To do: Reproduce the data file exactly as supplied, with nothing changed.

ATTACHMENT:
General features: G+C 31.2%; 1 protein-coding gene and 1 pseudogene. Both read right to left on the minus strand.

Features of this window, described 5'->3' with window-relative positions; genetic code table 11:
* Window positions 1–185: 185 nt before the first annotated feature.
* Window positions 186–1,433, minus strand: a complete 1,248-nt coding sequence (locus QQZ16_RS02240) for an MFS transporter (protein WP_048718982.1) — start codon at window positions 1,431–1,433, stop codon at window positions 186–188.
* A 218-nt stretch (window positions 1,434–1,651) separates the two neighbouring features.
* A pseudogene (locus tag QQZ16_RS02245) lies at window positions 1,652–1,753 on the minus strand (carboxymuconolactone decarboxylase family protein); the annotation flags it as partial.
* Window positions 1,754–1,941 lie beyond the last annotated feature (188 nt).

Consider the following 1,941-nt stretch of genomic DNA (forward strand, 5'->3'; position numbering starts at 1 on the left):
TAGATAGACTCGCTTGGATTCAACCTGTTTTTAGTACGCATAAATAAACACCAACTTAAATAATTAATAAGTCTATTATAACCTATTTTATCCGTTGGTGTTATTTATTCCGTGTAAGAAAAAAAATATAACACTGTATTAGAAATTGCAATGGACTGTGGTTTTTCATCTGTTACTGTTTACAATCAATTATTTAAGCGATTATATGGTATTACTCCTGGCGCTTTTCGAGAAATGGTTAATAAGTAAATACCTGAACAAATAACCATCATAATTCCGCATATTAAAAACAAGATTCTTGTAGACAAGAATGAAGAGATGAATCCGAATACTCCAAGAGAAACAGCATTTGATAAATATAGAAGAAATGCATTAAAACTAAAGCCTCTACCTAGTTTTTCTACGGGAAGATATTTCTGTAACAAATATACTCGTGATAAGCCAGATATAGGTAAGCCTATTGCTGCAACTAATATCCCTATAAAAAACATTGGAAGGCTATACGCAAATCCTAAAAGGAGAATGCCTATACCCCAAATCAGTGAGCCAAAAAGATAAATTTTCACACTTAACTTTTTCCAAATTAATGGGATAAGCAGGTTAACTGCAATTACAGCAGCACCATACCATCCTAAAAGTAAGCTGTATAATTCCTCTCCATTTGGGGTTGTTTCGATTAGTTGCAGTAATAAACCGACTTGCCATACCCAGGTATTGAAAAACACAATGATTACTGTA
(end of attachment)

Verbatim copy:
General features: G+C 31.2%; 1 protein-coding gene and 1 pseudogene. Both read right to left on the minus strand.

Features of this window, described 5'->3' with window-relative positions; genetic code table 11:
* Window positions 1–185: 185 nt before the first annotated feature.
* Window positions 186–1,433, minus strand: a complete 1,248-nt coding sequence (locus QQZ16_RS02240) for an MFS transporter (protein WP_048718982.1) — start codon at window positions 1,431–1,433, stop codon at window positions 186–188.
* A 218-nt stretch (window positions 1,434–1,651) separates the two neighbouring features.
* A pseudogene (locus tag QQZ16_RS02245) lies at window positions 1,652–1,753 on the minus strand (carboxymuconolactone decarboxylase family protein); the annotation flags it as partial.
* Window positions 1,754–1,941 lie beyond the last annotated feature (188 nt).

Consider the following 1,941-nt stretch of genomic DNA (forward strand, 5'->3'; position numbering starts at 1 on the left):
TAGATAGACTCGCTTGGATTCAACCTGTTTTTAGTACGCATAAATAAACACCAACTTAAATAATTAATAAGTCTATTATAACCTATTTTATCCGTTGGTGTTATTTATTCCGTGTAAGAAAAAAAATATAACACTGTATTAGAAATTGCAATGGACTGTGGTTTTTCATCTGTTACTGTTTACAATCAATTATTTAAGCGATTATATGGTATTACTCCTGGCGCTTTTCGAGAAATGGTTAATAAGTAAATACCTGAACAAATAACCATCATAATTCCGCATATTAAAAACAAGATTCTTGTAGACAAGAATGAAGAGATGAATCCGAATACTCCAAGAGAAACAGCATTTGATAAATATAGAAGAAATGCATTAAAACTAAAGCCTCTACCTAGTTTTTCTACGGGAAGATATTTCTGTAACAAATATACTCGTGATAAGCCAGATATAGGTAAGCCTATTGCTGCAACTAATATCCCTATAAAAAACATTGGAAGGCTATACGCAAATCCTAAAAGGAGAATGCCTATACCCCAAATCAGTGAGCCAAAAAGATAAATTTTCACACTTAACTTTTTCCAAATTAATGGGATAAGCAGGTTAACTGCAATTACAGCAGCACCATACCATCCTAAAAGTAAGCTGTATAATTCCTCTCCATTTGGGGTTGTTTCGATTAGTTGCAGTAATAAACCGACTTGCCATACCCAGGTATTGAAAAACACAATGATTACTGTA